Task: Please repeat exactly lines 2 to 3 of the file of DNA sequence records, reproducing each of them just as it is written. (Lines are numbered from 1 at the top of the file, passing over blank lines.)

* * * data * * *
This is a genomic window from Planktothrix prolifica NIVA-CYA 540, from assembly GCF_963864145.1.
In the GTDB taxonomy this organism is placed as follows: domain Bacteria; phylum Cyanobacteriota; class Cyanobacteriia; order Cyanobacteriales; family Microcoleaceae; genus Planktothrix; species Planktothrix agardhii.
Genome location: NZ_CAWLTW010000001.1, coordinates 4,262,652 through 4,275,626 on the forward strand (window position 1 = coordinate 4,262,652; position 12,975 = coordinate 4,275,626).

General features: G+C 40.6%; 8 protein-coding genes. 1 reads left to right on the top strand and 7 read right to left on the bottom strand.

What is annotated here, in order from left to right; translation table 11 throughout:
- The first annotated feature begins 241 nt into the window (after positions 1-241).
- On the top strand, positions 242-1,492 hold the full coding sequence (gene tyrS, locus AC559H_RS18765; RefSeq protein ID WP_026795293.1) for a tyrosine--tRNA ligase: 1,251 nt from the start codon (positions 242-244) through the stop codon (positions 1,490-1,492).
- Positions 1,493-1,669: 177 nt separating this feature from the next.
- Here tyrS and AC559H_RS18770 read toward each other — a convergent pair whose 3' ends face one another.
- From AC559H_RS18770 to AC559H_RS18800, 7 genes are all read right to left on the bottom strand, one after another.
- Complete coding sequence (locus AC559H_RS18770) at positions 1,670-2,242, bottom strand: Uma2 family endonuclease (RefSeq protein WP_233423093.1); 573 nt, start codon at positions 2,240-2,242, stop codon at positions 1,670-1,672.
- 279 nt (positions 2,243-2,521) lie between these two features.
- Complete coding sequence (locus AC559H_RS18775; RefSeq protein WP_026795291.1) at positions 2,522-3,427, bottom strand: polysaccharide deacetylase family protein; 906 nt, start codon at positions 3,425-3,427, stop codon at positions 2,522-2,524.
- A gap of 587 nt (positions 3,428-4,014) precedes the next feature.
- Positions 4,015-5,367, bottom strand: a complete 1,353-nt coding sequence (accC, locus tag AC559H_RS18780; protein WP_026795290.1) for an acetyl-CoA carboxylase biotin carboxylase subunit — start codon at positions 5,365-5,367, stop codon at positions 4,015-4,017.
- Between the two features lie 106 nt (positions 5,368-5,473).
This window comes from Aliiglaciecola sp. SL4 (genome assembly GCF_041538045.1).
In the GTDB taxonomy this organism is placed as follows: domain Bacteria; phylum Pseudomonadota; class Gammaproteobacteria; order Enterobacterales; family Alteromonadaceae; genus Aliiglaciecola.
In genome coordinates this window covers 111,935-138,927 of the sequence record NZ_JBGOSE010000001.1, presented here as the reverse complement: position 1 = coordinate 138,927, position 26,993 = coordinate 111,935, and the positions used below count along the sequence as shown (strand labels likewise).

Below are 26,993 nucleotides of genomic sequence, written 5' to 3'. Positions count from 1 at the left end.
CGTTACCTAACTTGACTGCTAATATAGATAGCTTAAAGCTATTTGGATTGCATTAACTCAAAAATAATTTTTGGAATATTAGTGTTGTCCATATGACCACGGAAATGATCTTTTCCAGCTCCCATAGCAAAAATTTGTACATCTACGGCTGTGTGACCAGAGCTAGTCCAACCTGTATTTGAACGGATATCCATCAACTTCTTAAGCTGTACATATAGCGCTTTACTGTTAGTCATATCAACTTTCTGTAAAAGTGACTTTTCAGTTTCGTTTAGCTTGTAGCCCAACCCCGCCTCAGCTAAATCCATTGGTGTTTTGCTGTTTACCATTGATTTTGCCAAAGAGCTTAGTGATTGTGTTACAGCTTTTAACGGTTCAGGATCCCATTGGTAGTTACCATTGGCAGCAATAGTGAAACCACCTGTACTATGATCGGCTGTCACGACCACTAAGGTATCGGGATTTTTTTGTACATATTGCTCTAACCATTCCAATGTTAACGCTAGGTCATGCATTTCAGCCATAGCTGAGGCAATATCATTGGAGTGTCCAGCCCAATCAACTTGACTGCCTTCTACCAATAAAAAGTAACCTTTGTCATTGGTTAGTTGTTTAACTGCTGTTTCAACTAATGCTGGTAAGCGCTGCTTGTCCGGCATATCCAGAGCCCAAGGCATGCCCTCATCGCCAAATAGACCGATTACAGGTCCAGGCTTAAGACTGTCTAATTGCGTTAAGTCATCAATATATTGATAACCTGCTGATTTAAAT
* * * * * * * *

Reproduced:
In the GTDB taxonomy this organism is placed as follows: domain Bacteria; phylum Cyanobacteriota; class Cyanobacteriia; order Cyanobacteriales; family Microcoleaceae; genus Planktothrix; species Planktothrix agardhii.
Genome location: NZ_CAWLTW010000001.1, coordinates 4,262,652 through 4,275,626 on the forward strand (window position 1 = coordinate 4,262,652; position 12,975 = coordinate 4,275,626).